The path to becoming one of the most coveted quarterbacks in the country officially began in eighth grade when Miami coach Mark Richt was the first to offer him a scholarship. Before he played a snap in high school, Alabama, Florida, Texas A&M and several other schools would offer him a scholarship.
There was a good reason why powerhouse programs offered Bailey at such a young age. At Hillgrove Middle School, Bailey, who was then 6-foot-3 and 190 pounds, led the Hawks to a championship in the eighth grade. He passed for 1,667 yards and rushed for 1,207 yards while scoring 39 total touchdowns in just eight games.
He took his first visit to Tuscaloosa shortly after his final middle school game, and it’s a trip that brought a smile to Bailey’s face when he recalled it.
“I got to try on an Alabama jersey back when I was in the eighth grade,” Bailey said. “They had won the national championship that year. I was just chilling with a jersey on, and I loved it. That was at the beginning of my recruiting process, so I was just getting used to it all.”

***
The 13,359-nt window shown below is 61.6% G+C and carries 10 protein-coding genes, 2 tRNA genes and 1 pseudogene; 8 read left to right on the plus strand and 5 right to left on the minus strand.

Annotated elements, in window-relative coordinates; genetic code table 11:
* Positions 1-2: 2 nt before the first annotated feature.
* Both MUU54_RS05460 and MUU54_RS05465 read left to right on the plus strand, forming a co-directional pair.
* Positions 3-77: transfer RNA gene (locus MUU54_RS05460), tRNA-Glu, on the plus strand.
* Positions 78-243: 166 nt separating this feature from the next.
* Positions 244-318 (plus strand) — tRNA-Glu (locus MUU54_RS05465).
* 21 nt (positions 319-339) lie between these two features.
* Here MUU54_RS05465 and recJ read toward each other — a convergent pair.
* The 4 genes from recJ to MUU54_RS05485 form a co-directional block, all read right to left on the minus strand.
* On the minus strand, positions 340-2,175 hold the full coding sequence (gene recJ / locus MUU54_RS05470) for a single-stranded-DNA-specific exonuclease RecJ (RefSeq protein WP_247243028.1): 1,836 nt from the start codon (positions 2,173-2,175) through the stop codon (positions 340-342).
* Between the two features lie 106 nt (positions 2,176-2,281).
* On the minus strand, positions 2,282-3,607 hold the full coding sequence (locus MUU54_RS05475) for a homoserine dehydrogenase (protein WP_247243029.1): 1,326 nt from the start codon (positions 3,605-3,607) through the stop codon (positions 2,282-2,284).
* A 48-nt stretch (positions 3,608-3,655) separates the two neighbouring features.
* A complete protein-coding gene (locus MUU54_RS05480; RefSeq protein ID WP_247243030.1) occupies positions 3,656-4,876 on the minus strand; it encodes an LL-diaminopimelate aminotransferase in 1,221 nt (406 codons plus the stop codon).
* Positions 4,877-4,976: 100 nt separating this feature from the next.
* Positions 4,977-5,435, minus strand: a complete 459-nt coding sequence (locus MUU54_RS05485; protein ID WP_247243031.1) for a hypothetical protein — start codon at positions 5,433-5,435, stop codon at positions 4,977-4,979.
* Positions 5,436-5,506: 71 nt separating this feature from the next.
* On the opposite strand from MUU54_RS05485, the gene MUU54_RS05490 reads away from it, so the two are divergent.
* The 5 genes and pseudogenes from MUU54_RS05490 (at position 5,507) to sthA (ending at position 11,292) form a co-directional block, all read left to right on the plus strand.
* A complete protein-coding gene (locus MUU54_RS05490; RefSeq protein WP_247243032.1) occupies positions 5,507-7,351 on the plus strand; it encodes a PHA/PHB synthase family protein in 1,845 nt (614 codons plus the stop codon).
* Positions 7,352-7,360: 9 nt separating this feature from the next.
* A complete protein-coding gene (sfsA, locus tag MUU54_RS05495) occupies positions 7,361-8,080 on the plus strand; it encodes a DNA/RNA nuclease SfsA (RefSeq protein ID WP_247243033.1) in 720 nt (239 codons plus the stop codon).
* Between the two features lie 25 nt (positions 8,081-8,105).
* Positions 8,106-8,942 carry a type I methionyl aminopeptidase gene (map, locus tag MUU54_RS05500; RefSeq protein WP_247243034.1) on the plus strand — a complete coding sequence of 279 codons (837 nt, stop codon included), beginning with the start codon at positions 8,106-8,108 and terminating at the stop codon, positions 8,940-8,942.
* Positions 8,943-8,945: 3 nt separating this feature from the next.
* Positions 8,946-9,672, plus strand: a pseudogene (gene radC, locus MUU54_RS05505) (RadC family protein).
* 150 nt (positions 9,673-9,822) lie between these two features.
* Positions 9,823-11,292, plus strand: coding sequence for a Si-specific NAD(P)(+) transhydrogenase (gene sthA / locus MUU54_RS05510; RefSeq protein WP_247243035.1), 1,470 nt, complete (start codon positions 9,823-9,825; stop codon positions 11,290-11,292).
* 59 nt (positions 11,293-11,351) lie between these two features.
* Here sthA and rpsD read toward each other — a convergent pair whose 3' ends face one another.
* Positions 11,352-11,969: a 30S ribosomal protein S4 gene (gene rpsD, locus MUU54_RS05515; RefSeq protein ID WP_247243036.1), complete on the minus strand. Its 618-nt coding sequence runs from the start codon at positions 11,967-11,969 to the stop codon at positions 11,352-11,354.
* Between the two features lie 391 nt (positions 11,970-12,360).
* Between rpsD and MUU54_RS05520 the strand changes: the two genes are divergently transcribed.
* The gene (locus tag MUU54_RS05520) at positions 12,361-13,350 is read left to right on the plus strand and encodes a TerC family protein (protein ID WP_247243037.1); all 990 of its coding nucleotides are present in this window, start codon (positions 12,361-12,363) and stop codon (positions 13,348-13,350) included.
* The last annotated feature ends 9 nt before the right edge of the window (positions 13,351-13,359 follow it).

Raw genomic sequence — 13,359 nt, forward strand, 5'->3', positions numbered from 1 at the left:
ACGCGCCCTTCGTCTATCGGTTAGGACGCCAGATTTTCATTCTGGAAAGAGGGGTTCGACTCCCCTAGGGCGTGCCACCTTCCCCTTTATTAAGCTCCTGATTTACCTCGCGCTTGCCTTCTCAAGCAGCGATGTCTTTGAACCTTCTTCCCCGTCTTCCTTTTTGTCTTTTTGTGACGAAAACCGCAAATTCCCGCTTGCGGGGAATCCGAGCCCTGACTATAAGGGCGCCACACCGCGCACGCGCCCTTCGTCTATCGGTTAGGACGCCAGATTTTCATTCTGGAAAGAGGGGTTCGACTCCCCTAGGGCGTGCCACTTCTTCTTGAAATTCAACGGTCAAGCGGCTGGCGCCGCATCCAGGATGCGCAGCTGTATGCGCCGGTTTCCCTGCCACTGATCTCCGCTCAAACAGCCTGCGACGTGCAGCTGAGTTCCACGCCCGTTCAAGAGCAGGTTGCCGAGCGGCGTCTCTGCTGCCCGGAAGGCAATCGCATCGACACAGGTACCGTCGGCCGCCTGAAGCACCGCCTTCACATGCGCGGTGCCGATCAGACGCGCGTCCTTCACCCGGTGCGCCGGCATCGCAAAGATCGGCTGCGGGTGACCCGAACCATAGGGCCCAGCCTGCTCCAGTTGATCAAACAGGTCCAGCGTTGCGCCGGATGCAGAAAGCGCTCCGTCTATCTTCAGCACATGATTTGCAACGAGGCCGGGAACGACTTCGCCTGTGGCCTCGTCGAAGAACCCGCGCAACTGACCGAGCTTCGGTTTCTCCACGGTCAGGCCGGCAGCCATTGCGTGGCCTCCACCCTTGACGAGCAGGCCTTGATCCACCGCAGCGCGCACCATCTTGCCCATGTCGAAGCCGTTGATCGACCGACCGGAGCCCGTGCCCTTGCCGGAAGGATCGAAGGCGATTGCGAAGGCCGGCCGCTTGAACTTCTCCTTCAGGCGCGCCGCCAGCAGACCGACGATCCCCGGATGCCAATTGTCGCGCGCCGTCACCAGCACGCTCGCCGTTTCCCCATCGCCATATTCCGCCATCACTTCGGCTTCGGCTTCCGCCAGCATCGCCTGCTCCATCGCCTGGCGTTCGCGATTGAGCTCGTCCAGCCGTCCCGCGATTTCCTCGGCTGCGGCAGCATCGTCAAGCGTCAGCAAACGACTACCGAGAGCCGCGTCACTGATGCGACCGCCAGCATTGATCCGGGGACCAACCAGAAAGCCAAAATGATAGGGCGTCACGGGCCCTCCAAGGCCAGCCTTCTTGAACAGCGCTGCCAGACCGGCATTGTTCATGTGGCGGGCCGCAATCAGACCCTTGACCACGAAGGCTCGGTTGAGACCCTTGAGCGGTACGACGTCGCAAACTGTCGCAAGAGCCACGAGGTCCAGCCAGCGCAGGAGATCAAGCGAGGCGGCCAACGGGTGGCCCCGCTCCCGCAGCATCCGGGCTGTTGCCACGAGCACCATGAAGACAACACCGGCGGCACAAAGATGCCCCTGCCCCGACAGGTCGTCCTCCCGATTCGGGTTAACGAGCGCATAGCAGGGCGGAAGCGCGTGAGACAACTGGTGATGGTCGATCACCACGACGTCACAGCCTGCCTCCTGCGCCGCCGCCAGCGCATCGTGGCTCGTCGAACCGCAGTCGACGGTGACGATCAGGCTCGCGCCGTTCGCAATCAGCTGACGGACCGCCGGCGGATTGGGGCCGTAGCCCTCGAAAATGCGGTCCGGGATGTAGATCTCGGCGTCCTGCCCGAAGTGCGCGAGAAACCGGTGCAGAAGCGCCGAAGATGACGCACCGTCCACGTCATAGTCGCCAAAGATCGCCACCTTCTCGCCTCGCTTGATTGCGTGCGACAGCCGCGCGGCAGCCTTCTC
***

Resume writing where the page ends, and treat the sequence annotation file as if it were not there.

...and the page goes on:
Since I started covering recruiting in 2015, Bailey always has found a way to compete with quarterbacks older than him. He traveled to California to attend Steve Clarkson’s QB Retreat last year, where quarterbacks such as Georgia’s Jake Fromm, UCLA’s Josh Rosen, Clemson’s Trevor Lawrence, Michigan’s Shea Patterson and West Virginia’s Will Grier competed. Bailey held his own in that setting.
Marietta coach Rich Morgan said he thinks Bailey is the best high school quarterback in the country.
“If there’s one better than him, I haven’t seen him,” Morgan said. “I think he’s the best quarterback in any class. I think he’s just outstanding. He’s got all of the tools. He’s got the physical makeup. He’s got the mental makeup. He’s a great leader. He’s got a 3.6 GPA. His teammates follow him. He’s an all-around great kid. I think he’s a special player.”
Bailey’s willingness to compete doesn’t scare him away from Alabama, where it might be difficult for a Class of 2020 signee to see the field right away. If he commits to the Crimson Tide, here’s a look at what the quarterback room could like if zero transfers happen and if Tua Tagovailoa doesn’t declare for the NFL draft after his junior season:Senior: Tua Tagovailoa Redshirt junior: Mac Jones Redshirt freshmen or sophomores: Taulia Tagovailoa and Paul Tyson